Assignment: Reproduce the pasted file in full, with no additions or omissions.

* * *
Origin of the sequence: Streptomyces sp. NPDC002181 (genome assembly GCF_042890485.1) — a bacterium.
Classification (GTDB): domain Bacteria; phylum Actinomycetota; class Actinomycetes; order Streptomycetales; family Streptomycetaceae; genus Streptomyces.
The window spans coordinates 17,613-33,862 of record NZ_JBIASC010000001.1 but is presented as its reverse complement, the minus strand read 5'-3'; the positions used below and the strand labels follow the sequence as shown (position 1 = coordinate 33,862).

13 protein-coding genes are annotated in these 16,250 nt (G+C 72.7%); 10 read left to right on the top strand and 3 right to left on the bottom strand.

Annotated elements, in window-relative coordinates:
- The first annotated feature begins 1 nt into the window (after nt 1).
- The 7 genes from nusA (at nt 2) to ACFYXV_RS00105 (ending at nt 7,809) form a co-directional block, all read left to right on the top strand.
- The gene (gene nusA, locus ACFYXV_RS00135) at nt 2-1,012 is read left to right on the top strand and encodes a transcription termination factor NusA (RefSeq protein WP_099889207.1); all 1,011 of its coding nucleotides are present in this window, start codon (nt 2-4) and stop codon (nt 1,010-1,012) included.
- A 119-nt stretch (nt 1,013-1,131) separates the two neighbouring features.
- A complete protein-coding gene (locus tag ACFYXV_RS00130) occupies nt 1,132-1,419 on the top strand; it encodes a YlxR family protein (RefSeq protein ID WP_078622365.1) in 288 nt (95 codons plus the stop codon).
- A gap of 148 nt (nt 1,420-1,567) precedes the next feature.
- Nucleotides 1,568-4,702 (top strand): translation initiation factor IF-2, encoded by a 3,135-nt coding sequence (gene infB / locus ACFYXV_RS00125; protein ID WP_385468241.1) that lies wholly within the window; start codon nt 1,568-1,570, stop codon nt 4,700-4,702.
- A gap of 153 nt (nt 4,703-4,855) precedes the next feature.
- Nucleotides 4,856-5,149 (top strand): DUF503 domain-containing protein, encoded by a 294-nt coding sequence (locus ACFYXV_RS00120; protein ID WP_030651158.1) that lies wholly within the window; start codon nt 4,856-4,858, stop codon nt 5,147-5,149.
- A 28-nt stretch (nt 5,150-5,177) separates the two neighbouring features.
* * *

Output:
Origin of the sequence: Streptomyces sp. NPDC002181 (genome assembly GCF_042890485.1) — a bacterium.
Classification (GTDB): domain Bacteria; phylum Actinomycetota; class Actinomycetes; order Streptomycetales; family Streptomycetaceae; genus Streptomyces.
The window spans coordinates 17,613-33,862 of record NZ_JBIASC010000001.1 but is presented as its reverse complement, the minus strand read 5'-3'; the positions used below and the strand labels follow the sequence as shown (position 1 = coordinate 33,862).

13 protein-coding genes are annotated in these 16,250 nt (G+C 72.7%); 10 read left to right on the top strand and 3 right to left on the bottom strand.

Annotated elements, in window-relative coordinates:
- The first annotated feature begins 1 nt into the window (after nt 1).
- The 7 genes from nusA (at nt 2) to ACFYXV_RS00105 (ending at nt 7,809) form a co-directional block, all read left to right on the top strand.
- The gene (gene nusA, locus ACFYXV_RS00135) at nt 2-1,012 is read left to right on the top strand and encodes a transcription termination factor NusA (RefSeq protein WP_099889207.1); all 1,011 of its coding nucleotides are present in this window, start codon (nt 2-4) and stop codon (nt 1,010-1,012) included.
- A 119-nt stretch (nt 1,013-1,131) separates the two neighbouring features.
- A complete protein-coding gene (locus tag ACFYXV_RS00130) occupies nt 1,132-1,419 on the top strand; it encodes a YlxR family protein (RefSeq protein ID WP_078622365.1) in 288 nt (95 codons plus the stop codon).
- A gap of 148 nt (nt 1,420-1,567) precedes the next feature.
- Nucleotides 1,568-4,702 (top strand): translation initiation factor IF-2, encoded by a 3,135-nt coding sequence (gene infB / locus ACFYXV_RS00125; protein ID WP_385468241.1) that lies wholly within the window; start codon nt 1,568-1,570, stop codon nt 4,700-4,702.
- A gap of 153 nt (nt 4,703-4,855) precedes the next feature.
- Nucleotides 4,856-5,149 (top strand): DUF503 domain-containing protein, encoded by a 294-nt coding sequence (locus ACFYXV_RS00120; protein ID WP_030651158.1) that lies wholly within the window; start codon nt 4,856-4,858, stop codon nt 5,147-5,149.
- A 28-nt stretch (nt 5,150-5,177) separates the two neighbouring features.